Here's a couple of observations in rapid fire. Have any philosophers argued that these, and other, related observations mean that the Godel incompleteness theorems aren't as devastating as they're often made out to be?
Observation one. There's no 'incompleteness theorem for Turing-completeness'. In particular, there's plenty of Turing-complete computational languages.
Observation two. Define that the 'diagram of true arithmetic' is the set of all true sentences of the form
- not 3+2=6
More precisely, I guess I should be writing SSS(0)+SS(0)=SSSSS(0). Anyway, the point is, the diagram of true arithmetic is recursively ennumerable. Indeed, it is recursive, a more stringent condition. For example, we can decide whether 3+2=5 or not.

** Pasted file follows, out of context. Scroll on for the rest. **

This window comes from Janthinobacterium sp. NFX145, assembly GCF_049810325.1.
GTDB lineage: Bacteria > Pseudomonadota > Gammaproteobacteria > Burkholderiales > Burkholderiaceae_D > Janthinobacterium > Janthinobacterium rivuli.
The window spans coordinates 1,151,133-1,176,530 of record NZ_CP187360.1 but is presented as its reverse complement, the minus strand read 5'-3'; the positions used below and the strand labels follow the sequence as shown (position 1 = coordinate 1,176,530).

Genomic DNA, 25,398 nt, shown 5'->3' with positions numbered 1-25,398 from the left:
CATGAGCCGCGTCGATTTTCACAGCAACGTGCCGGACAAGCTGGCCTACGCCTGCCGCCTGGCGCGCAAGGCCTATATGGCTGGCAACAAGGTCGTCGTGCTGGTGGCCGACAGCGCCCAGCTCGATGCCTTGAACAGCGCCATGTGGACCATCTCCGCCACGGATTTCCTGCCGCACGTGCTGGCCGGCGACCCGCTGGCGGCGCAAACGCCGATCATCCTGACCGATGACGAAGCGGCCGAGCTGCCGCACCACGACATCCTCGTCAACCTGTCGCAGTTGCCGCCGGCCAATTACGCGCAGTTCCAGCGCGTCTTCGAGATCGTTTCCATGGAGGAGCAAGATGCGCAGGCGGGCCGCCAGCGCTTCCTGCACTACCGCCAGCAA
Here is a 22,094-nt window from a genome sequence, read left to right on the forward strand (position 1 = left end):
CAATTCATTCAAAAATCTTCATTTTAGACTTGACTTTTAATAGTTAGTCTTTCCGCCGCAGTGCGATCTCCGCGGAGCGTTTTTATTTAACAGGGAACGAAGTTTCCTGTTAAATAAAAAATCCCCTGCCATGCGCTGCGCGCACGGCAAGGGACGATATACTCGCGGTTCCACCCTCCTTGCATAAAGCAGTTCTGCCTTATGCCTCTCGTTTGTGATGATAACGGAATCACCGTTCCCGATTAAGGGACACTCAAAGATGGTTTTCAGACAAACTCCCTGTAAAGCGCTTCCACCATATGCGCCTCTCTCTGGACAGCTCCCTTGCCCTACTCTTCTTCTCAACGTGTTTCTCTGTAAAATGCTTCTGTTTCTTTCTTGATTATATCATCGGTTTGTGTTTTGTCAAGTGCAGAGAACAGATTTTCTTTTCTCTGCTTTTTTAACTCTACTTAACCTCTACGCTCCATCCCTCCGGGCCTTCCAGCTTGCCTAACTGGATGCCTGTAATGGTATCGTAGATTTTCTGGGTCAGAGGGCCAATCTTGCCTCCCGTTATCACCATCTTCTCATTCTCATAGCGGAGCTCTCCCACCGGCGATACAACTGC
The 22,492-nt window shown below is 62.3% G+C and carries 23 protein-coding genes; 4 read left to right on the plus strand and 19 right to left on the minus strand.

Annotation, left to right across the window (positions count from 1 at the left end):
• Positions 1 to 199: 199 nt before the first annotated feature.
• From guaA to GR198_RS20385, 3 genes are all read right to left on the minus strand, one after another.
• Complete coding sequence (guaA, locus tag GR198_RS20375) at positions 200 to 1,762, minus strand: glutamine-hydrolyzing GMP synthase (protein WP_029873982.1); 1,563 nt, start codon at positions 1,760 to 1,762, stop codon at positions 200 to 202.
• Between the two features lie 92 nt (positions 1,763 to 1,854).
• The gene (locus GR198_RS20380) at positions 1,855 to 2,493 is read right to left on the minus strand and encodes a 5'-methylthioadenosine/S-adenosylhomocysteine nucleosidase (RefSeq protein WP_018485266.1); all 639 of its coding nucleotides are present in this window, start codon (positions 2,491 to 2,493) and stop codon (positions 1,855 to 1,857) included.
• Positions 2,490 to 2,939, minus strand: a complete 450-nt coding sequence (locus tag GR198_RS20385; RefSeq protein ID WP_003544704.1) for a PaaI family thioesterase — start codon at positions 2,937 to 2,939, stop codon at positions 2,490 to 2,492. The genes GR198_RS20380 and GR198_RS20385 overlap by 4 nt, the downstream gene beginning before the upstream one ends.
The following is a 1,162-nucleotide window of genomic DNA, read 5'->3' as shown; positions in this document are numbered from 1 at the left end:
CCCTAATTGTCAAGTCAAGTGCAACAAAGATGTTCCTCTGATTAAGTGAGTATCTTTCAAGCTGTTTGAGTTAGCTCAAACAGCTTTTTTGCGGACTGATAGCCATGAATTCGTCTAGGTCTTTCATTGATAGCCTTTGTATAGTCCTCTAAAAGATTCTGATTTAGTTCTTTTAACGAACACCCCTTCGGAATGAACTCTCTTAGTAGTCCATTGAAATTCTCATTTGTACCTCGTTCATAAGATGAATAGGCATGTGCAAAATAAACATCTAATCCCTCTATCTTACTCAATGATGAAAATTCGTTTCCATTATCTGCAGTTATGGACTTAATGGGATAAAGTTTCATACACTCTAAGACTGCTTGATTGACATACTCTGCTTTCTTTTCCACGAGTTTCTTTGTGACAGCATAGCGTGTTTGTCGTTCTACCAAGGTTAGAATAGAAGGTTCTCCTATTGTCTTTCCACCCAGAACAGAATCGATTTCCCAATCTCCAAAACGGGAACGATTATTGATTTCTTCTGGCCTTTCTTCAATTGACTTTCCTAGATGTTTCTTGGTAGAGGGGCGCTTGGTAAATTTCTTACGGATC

This means that, for example, that if we axiomatized arithmetic in a highly defective (but internally consistent) manner - say, for example, we ended up proving 438+21=555, or something like that - well we can demonstrate the our axiomatization is defective by noting that 'not 438+21=555' is an element of the diagram of true arithmetic.